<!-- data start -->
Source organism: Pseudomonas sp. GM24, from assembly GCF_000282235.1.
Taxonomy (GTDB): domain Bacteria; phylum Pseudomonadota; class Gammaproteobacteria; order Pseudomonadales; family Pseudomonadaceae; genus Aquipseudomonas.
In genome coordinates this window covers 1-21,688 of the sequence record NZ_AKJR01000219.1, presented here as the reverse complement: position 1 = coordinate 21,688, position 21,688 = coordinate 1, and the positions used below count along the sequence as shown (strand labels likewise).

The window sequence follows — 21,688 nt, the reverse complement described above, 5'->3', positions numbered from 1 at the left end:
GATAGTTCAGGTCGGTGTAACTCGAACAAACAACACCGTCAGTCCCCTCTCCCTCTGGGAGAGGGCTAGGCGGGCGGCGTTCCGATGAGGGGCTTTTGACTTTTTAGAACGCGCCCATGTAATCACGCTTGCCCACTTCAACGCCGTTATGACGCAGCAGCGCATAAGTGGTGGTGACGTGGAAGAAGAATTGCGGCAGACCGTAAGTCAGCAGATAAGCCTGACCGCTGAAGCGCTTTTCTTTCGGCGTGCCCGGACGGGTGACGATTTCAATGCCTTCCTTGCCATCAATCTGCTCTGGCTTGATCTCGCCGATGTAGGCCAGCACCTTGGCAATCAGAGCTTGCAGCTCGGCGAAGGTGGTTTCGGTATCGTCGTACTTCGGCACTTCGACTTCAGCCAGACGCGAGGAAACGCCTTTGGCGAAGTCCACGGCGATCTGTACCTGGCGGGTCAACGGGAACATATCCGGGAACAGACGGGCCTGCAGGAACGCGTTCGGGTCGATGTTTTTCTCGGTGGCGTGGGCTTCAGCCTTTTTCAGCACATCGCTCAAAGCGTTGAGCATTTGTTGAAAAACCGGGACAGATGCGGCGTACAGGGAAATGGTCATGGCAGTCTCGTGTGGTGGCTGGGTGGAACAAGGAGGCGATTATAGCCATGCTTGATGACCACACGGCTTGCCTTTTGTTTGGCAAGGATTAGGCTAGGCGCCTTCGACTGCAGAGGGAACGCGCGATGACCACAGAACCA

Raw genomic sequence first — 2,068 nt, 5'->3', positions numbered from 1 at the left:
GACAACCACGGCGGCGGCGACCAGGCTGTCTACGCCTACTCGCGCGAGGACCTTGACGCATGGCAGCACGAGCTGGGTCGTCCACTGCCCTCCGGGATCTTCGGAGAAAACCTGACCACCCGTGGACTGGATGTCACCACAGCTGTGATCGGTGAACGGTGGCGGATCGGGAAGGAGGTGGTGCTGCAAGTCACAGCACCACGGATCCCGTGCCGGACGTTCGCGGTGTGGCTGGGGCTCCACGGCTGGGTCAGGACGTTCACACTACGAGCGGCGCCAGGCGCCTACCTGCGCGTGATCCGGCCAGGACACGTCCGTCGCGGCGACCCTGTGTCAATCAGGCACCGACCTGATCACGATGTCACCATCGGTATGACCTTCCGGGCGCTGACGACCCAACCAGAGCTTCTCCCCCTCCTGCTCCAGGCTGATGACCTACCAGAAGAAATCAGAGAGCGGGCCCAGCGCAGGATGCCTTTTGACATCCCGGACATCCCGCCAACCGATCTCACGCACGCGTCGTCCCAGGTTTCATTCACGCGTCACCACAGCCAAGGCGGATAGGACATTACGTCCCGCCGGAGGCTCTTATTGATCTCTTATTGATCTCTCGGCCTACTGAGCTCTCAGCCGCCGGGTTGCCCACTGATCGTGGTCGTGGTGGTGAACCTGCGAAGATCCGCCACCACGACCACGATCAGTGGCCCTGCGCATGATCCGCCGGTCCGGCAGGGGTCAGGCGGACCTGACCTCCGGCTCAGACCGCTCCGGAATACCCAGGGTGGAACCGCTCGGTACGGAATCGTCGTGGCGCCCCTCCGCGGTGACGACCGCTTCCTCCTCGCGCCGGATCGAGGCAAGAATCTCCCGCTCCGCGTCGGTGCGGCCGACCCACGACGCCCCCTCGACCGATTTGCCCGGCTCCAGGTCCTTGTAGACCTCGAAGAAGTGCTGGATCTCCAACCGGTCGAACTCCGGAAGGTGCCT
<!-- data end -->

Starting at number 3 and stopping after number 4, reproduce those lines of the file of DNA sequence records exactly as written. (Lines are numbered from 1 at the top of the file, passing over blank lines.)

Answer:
In genome coordinates this window covers 1-21,688 of the sequence record NZ_AKJR01000219.1, presented here as the reverse complement: position 1 = coordinate 21,688, position 21,688 = coordinate 1, and the positions used below count along the sequence as shown (strand labels likewise).

The window sequence follows — 21,688 nt, the reverse complement described above, 5'->3', positions numbered from 1 at the left end: